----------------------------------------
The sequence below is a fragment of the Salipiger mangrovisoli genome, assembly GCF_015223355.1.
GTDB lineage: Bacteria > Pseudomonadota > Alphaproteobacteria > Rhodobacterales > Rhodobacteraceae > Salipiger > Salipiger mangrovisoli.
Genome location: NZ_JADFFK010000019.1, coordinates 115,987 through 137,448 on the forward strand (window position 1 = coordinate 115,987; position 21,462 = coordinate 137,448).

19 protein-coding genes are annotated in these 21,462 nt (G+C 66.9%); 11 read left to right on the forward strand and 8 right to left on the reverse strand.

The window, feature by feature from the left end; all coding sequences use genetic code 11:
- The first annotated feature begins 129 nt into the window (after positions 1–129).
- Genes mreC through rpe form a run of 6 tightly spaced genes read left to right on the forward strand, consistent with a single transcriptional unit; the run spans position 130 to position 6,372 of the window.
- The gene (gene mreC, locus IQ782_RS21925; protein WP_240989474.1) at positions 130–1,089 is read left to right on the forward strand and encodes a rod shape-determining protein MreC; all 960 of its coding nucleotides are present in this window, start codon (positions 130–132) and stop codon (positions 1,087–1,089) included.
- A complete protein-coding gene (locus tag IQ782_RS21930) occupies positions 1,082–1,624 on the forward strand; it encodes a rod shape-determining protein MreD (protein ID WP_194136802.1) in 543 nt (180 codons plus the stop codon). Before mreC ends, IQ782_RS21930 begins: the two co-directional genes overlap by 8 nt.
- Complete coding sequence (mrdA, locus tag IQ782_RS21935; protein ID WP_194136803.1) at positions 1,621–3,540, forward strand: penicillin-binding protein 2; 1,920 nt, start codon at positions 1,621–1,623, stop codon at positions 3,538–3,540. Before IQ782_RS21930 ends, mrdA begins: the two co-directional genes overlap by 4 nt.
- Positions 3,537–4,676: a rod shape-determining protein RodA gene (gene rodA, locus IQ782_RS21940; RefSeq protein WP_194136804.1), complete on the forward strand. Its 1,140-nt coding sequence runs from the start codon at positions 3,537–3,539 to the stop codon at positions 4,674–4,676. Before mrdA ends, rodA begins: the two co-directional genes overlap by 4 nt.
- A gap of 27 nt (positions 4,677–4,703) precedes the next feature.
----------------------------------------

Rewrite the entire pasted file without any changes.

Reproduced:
The sequence below is a fragment of the Salipiger mangrovisoli genome, assembly GCF_015223355.1.
GTDB lineage: Bacteria > Pseudomonadota > Alphaproteobacteria > Rhodobacterales > Rhodobacteraceae > Salipiger > Salipiger mangrovisoli.
Genome location: NZ_JADFFK010000019.1, coordinates 115,987 through 137,448 on the forward strand (window position 1 = coordinate 115,987; position 21,462 = coordinate 137,448).

19 protein-coding genes are annotated in these 21,462 nt (G+C 66.9%); 11 read left to right on the forward strand and 8 right to left on the reverse strand.

The window, feature by feature from the left end; all coding sequences use genetic code 11:
- The first annotated feature begins 129 nt into the window (after positions 1–129).
- Genes mreC through rpe form a run of 6 tightly spaced genes read left to right on the forward strand, consistent with a single transcriptional unit; the run spans position 130 to position 6,372 of the window.
- The gene (gene mreC, locus IQ782_RS21925; protein WP_240989474.1) at positions 130–1,089 is read left to right on the forward strand and encodes a rod shape-determining protein MreC; all 960 of its coding nucleotides are present in this window, start codon (positions 130–132) and stop codon (positions 1,087–1,089) included.
- A complete protein-coding gene (locus tag IQ782_RS21930) occupies positions 1,082–1,624 on the forward strand; it encodes a rod shape-determining protein MreD (protein ID WP_194136802.1) in 543 nt (180 codons plus the stop codon). Before mreC ends, IQ782_RS21930 begins: the two co-directional genes overlap by 8 nt.
- Complete coding sequence (mrdA, locus tag IQ782_RS21935; protein ID WP_194136803.1) at positions 1,621–3,540, forward strand: penicillin-binding protein 2; 1,920 nt, start codon at positions 1,621–1,623, stop codon at positions 3,538–3,540. Before IQ782_RS21930 ends, mrdA begins: the two co-directional genes overlap by 4 nt.
- Positions 3,537–4,676: a rod shape-determining protein RodA gene (gene rodA, locus IQ782_RS21940; RefSeq protein WP_194136804.1), complete on the forward strand. Its 1,140-nt coding sequence runs from the start codon at positions 3,537–3,539 to the stop codon at positions 4,674–4,676. Before mrdA ends, rodA begins: the two co-directional genes overlap by 4 nt.
- A gap of 27 nt (positions 4,677–4,703) precedes the next feature.